In a precedential decision released yesterday, the Board of Immigration Appeals held that an Immigration Judge has authority to alter the conditions of release imposed by the DHS district director. 8 C.F.R. § 1236.1(d)(1) requires that an application for amelioration of the terms of release to be filed within 7 days of release. Matter of Garcia-Garcia, 25 I&N Dec. at 96. Section 1236.1(d)(1) provides:
After an initial custody determination by the district director, including the setting of a bond, the respondent may, at any time before an order under 8 CFR part 1240 becomes final, request amelioration of the conditions under which he or she may be released. Prior to such final order, and except as otherwise provided in this chapter, the immigration judge is authorized to exercise the authority in section 236 of the Act (or section 242(a)(1) of the Act as designated prior to April 1, 1997 in the case of an alien in deportation proceedings) to detain the alien in custody, release the alien, and determine the amount of bond, if any, under which the respondent may be released, as provided in § 1003.19 of this chapter. If the alien has been released from custody, an application for amelioration of the terms of release must be filed within 7 days of release.
The BIA found that Garcia-Garcia filed his application within 7 days.
Second, the BIA held that § 1236.1(d)(1) does not limit the IJ’s authority to ameliorate the terms of release imposed by DHS. “In essence, the language suggests that the Immigration Judge has broad authority to review and modify the terms imposed by the DHS on an alien’s release from custody.” Matter of Garcia-Garcia, 25 I&N Dec. at 96.
The BIA rejected DHS’s argument that the IJ’s authority is limited by the earlier sentence in § 1236.1(d)(1) that allows an IJ “to detain the alien in custody, release the alien, and determine the amount of bond, if any, under which the respondent may be released.” The BIA concluded that this sentence governs an IJ’s review of non-citizens who remain in custody; it does not govern where DHS has released a non-citizen from custody. Matter of Garcia-Garcia, 25 I&N Dec. at 96.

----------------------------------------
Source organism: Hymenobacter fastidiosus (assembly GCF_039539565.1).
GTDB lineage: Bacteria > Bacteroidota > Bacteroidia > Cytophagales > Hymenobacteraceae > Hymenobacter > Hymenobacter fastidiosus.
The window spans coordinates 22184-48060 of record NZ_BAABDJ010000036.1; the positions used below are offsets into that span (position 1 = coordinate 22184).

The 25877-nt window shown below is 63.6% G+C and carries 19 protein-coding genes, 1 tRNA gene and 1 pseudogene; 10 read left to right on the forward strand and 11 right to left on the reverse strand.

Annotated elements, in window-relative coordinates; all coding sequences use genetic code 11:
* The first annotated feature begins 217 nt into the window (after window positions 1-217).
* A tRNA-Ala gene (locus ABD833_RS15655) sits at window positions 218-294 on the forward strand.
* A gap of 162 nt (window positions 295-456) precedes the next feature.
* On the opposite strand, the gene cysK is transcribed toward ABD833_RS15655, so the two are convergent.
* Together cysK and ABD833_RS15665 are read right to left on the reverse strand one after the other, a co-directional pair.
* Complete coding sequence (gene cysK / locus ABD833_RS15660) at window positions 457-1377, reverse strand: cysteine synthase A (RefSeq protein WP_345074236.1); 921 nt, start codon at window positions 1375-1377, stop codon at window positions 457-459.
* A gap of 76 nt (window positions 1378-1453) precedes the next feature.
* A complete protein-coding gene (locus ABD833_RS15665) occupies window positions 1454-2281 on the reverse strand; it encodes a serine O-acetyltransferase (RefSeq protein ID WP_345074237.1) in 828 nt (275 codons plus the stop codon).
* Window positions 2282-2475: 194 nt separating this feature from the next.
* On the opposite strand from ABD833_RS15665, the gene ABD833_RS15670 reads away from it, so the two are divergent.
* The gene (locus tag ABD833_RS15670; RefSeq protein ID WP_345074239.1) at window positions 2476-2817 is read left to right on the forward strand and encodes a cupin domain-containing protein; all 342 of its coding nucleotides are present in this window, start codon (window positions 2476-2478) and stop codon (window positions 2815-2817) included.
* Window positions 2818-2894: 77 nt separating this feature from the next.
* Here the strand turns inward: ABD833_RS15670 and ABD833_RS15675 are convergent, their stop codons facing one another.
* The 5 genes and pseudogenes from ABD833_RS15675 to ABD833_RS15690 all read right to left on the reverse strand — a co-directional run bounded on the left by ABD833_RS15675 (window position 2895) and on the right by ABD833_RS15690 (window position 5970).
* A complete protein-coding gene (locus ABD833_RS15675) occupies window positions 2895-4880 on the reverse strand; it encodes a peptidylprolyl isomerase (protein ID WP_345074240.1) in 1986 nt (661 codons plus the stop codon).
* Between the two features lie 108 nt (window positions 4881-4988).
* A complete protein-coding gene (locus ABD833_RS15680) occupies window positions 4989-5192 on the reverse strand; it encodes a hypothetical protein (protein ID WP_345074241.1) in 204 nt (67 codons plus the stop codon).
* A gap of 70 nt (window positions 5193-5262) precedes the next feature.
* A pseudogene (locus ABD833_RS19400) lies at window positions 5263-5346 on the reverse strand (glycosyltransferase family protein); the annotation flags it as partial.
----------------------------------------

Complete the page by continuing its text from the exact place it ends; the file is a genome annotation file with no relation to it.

The BIA also rejected DHS’s argument based on its interpretation of INA § 236(a). According to the BIA, § 236(a) “gives the Attorney General the authority, which is shared with the Secretary of Homeland Security, to place conditions on an alien’s release from custody when setting a monetary bond of at least $1,500. We read the authority to place conditions on an alien’s release on bond as conversely conferring the authority to order the removal of a condition placed on an alien’s release by the DHS.” Matter of Garcia-Garcia, 25 I&N Dec. at 97 (internal citations omitted). That is, just like the IJ may impose conditions of release, the IJ may remove conditions of release imposed by DHS.
This decision is obviously good news in that it extends discretion to IJs where DHS has released a non-citizen under certain conditions. However, it also provides an additional subtle bit of good news in that the BIA interpreted electronic ankle bracelets and reporting requirements to constitute release from custody.